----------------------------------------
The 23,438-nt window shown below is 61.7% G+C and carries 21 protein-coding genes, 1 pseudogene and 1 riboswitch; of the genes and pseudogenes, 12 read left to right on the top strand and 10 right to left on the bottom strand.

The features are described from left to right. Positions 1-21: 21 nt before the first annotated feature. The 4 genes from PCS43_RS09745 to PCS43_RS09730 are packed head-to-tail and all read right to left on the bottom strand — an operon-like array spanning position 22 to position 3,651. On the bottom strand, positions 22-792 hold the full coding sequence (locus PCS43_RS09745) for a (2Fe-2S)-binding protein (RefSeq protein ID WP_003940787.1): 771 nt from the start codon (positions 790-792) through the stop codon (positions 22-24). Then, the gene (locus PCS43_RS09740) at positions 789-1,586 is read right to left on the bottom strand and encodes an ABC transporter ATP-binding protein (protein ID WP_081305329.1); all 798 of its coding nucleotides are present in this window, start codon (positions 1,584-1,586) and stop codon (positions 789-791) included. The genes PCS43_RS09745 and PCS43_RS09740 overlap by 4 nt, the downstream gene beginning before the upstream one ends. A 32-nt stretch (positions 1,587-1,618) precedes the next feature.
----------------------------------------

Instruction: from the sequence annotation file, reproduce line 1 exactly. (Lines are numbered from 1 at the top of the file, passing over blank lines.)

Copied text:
The 23,438-nt window shown below is 61.7% G+C and carries 21 protein-coding genes, 1 pseudogene and 1 riboswitch; of the genes and pseudogenes, 12 read left to right on the top strand and 10 right to left on the bottom strand.